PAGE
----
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No Country for (Old) Rap Men: Nas is like… pretty good

A flawed genius but a true prodigy nevertheless

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In the wake of Commongate, it was pointed out to me that I’ve never written a positive article about Nas since I started posting stuff on Unkut Dot Com way back in 2004. In the spirit of positivity and general good vibes, I’m willing to extend the proverbial olive branch and make amends by focusing on all of the great stuff that Nas Escobar has contributed to rap.

Illmatic is a great album, and for many people the best hip-hop album ever created. It’s not, however, a particularly entertaining record in a lot of ways. Before its release, I was gassed-up by Nas’ amazing performances on ‘Live At The BBQ,’ ‘Back To The Grill’ and his incredible contribution to the Zebrahead soundtrack, ‘Halftime.’ There I was, back in 1994 when I was still young enough to wear Nike and Lacoste tracksuits and sported cheekbones that made Vanilla Ice’s head look like a bowling ball by comparison, eagerly awaiting the new king of Brag Rap to unleash 120 minutes of offensive punchlines and witty put-downs over loud Large Professor drums. What I got was less than 40 minutes of highly sophisticated, introspective observation and self-reflection over some sparse, moody instrumentals. It was undeniably brilliant, but I wanted a modern day LL Cool J in ‘Rock The Bells’ mode—in short, ‘Halftime’ repeated 14 times.

This is entirely my own issue, since Nas had greater ambitions beyond his initial ‘Nasty’ persona who boasted about waving automatic guns at nuns and a young Harlem renegade named Big L was more than willing to pick up the gauntlet and run with it when he made ‘Devil’s Son.’ The unfortunate by-product of my personal expectations not being met have resulted in public statements about how I prefer Akinyele’s Vagina Diner and The Beatnuts Street Level to Nas’ deservedly lauded debut. I’m not claiming that they’re technically superior works of art—certainly in terms of lyrical complexity they’re a world apart—but as varied and well-paced pieces of audio entertainment? They’re more my ‘bag,’ as it were. That being said, I do appreciate the genius of Illmatic and own three different copies of it.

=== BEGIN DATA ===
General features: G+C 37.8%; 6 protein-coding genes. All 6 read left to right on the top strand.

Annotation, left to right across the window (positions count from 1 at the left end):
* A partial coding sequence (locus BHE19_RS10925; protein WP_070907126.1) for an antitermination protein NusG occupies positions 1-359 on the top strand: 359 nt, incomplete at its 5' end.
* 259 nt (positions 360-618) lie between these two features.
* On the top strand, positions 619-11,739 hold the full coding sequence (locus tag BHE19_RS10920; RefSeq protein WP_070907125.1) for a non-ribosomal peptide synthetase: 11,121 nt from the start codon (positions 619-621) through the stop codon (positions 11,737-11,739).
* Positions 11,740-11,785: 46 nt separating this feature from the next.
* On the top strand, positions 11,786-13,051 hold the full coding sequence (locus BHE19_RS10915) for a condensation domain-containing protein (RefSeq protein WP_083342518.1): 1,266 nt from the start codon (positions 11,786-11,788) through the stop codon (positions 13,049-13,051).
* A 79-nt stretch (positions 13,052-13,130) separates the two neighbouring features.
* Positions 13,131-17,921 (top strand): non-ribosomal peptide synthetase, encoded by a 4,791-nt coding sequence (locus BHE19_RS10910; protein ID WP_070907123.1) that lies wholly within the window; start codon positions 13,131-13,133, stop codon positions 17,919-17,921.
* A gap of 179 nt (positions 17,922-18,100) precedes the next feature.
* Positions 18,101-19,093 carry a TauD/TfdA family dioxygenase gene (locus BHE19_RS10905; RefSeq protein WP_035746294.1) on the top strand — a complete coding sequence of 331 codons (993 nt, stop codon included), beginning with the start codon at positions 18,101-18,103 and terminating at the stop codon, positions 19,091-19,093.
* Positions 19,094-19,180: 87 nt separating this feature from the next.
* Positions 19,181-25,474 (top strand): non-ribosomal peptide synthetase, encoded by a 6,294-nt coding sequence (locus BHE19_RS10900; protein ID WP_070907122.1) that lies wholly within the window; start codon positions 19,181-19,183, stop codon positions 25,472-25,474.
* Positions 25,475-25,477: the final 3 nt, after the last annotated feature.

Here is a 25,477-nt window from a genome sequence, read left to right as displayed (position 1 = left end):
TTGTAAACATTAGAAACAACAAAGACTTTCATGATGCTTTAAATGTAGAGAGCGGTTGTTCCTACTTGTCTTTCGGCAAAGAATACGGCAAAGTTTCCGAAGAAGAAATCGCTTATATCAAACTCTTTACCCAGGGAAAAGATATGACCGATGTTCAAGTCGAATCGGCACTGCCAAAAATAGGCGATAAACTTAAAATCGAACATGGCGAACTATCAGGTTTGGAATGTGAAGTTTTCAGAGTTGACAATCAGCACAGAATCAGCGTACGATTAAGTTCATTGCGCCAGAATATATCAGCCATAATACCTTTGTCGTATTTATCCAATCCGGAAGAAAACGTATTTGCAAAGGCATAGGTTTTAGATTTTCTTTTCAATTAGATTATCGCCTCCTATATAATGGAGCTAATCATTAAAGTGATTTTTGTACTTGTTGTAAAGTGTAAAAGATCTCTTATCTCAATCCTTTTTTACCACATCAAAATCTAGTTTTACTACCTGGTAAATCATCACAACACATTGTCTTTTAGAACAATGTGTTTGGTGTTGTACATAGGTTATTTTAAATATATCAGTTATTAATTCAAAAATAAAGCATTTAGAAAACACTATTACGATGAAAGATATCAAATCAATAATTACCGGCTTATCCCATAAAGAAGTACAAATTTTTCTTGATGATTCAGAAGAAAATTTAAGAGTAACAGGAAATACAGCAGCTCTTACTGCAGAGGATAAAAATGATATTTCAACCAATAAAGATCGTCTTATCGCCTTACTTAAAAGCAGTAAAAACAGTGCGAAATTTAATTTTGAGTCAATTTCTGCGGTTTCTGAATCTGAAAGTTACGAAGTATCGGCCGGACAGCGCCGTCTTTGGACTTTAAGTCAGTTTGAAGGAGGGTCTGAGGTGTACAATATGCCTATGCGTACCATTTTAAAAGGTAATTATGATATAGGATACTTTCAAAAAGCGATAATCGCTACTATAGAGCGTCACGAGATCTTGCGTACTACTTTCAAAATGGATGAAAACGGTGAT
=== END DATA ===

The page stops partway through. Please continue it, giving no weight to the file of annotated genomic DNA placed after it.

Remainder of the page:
The only other Nas album I purchased with my own money was Life Is Good, which features that amazing QB park jam throwback ‘Reach Out,’ ‘Loco-Motive,’ and the best rap break-up song ever, ‘Bye Bye.’ This is standard fare for his long players, as superior songs such as ‘Nasty,’ ‘Serious,’ and ‘Talk of New York’ find themselves condemned to iTunes bonus tracks or white label status. Here I am, complaining again—this isn’t going very well, is it? But therein lies the rub, folks (nullus). While it’s easy to pass judgement on Nas’ album sequencing and production choices, the fact remains that he’s still recorded more amazing rap songs than just about any of his contemporaries. When Nas is on, he is fuckin’ on, and has provided the world with some of the finest examples of Great Rap Music over the past 20 years.

Kool G Rap was the original king of street narrative from out of Queens, and when he invited Nas to join him on 1995’s ‘Fast Life’ it served as a sort of a passing of the torch. Nas built on the rock-solid foundations laid down by G Rap, Rakim, and Tragedy Khadafi to elevate rapping to new standards (and new Stan-tards, if his rabid fanbase are anything to go by), and for that he deserves our utmost respect. That doesn’t exempt him from criticism by any means, but it’s also something that no amount of songs with Swizz Beatz or Esco Jeans adverts can take away, either. Most importantly, Nas has never made a song about a woman who’s actually a metaphor for hip-hop, and it’s difficult for me to find the words to express just how much I personally appreciate that.

Nas has also been blessed with some of that Peter Pan pixie dust, much like actor Jerry O’Connell, in that he could still pass for a college student in a teen movie even though he’s in his early 40’s, and therefore he can still date 20-year-old models without looking like their creepy uncle. Well played, genetics! Slightly more importantly, Nasir Jones kept the flame burning for Queensbridge Rap during a period when many music fans were seeking their kicks outside of the Tri-State area, and took the art of rap to new levels of complexity and nuance that we could only dream of in the mid-’80s, and for that he deserves to be hailed as a true rap legend. A flawed genius, but a true prodigy nevertheless.

Just make an album with Alchemist already.

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